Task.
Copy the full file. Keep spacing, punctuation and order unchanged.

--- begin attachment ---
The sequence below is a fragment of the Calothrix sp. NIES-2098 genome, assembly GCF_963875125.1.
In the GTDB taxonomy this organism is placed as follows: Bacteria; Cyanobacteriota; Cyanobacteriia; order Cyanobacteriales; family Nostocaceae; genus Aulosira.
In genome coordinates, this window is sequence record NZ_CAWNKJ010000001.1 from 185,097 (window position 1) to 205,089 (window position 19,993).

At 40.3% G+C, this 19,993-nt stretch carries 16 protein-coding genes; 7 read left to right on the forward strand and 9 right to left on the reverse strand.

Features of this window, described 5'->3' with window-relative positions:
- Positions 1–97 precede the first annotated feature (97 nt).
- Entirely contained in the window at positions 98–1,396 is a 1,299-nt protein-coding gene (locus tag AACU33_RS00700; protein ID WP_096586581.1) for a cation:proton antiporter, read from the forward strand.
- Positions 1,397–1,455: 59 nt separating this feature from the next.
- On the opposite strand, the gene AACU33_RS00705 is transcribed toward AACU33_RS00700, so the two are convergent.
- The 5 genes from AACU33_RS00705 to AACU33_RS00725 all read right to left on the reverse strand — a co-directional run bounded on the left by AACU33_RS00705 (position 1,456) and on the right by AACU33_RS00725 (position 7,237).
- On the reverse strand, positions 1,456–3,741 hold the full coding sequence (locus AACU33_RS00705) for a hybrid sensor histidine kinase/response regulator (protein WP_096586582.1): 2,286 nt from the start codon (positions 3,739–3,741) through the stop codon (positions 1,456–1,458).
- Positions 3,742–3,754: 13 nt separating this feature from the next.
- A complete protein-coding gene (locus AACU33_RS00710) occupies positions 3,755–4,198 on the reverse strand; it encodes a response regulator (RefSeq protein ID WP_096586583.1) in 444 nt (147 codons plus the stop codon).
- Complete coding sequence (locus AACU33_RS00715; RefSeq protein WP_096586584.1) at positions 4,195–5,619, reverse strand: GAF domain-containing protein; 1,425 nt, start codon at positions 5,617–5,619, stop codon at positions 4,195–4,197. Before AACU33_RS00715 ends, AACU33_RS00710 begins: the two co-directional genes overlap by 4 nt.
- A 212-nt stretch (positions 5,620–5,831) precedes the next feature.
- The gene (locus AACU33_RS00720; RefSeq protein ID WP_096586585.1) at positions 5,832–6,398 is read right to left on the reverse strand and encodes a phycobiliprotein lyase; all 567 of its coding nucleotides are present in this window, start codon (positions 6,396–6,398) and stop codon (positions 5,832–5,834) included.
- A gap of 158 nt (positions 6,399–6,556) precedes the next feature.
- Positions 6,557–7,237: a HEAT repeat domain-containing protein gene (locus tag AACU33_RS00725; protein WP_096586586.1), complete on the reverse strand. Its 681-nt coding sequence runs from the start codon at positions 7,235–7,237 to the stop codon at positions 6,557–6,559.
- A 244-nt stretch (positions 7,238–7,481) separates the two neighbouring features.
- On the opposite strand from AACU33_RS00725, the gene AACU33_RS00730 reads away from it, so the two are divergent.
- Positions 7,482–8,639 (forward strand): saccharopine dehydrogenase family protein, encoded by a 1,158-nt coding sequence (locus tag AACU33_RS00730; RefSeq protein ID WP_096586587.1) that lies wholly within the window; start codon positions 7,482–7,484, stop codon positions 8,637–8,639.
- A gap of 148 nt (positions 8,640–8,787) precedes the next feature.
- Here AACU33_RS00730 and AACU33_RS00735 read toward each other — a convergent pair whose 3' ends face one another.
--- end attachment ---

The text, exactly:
The sequence below is a fragment of the Calothrix sp. NIES-2098 genome, assembly GCF_963875125.1.
In the GTDB taxonomy this organism is placed as follows: Bacteria; Cyanobacteriota; Cyanobacteriia; order Cyanobacteriales; family Nostocaceae; genus Aulosira.
In genome coordinates, this window is sequence record NZ_CAWNKJ010000001.1 from 185,097 (window position 1) to 205,089 (window position 19,993).

At 40.3% G+C, this 19,993-nt stretch carries 16 protein-coding genes; 7 read left to right on the forward strand and 9 right to left on the reverse strand.

Features of this window, described 5'->3' with window-relative positions:
- Positions 1–97 precede the first annotated feature (97 nt).
- Entirely contained in the window at positions 98–1,396 is a 1,299-nt protein-coding gene (locus tag AACU33_RS00700; protein ID WP_096586581.1) for a cation:proton antiporter, read from the forward strand.
- Positions 1,397–1,455: 59 nt separating this feature from the next.
- On the opposite strand, the gene AACU33_RS00705 is transcribed toward AACU33_RS00700, so the two are convergent.
- The 5 genes from AACU33_RS00705 to AACU33_RS00725 all read right to left on the reverse strand — a co-directional run bounded on the left by AACU33_RS00705 (position 1,456) and on the right by AACU33_RS00725 (position 7,237).
- On the reverse strand, positions 1,456–3,741 hold the full coding sequence (locus AACU33_RS00705) for a hybrid sensor histidine kinase/response regulator (protein WP_096586582.1): 2,286 nt from the start codon (positions 3,739–3,741) through the stop codon (positions 1,456–1,458).
- Positions 3,742–3,754: 13 nt separating this feature from the next.
- A complete protein-coding gene (locus AACU33_RS00710) occupies positions 3,755–4,198 on the reverse strand; it encodes a response regulator (RefSeq protein ID WP_096586583.1) in 444 nt (147 codons plus the stop codon).
- Complete coding sequence (locus AACU33_RS00715; RefSeq protein WP_096586584.1) at positions 4,195–5,619, reverse strand: GAF domain-containing protein; 1,425 nt, start codon at positions 5,617–5,619, stop codon at positions 4,195–4,197. Before AACU33_RS00715 ends, AACU33_RS00710 begins: the two co-directional genes overlap by 4 nt.
- A 212-nt stretch (positions 5,620–5,831) precedes the next feature.
- The gene (locus AACU33_RS00720; RefSeq protein ID WP_096586585.1) at positions 5,832–6,398 is read right to left on the reverse strand and encodes a phycobiliprotein lyase; all 567 of its coding nucleotides are present in this window, start codon (positions 6,396–6,398) and stop codon (positions 5,832–5,834) included.
- A gap of 158 nt (positions 6,399–6,556) precedes the next feature.
- Positions 6,557–7,237: a HEAT repeat domain-containing protein gene (locus tag AACU33_RS00725; protein WP_096586586.1), complete on the reverse strand. Its 681-nt coding sequence runs from the start codon at positions 7,235–7,237 to the stop codon at positions 6,557–6,559.
- A 244-nt stretch (positions 7,238–7,481) separates the two neighbouring features.
- On the opposite strand from AACU33_RS00725, the gene AACU33_RS00730 reads away from it, so the two are divergent.
- Positions 7,482–8,639 (forward strand): saccharopine dehydrogenase family protein, encoded by a 1,158-nt coding sequence (locus tag AACU33_RS00730; RefSeq protein ID WP_096586587.1) that lies wholly within the window; start codon positions 7,482–7,484, stop codon positions 8,637–8,639.
- A gap of 148 nt (positions 8,640–8,787) precedes the next feature.
- Here AACU33_RS00730 and AACU33_RS00735 read toward each other — a convergent pair whose 3' ends face one another.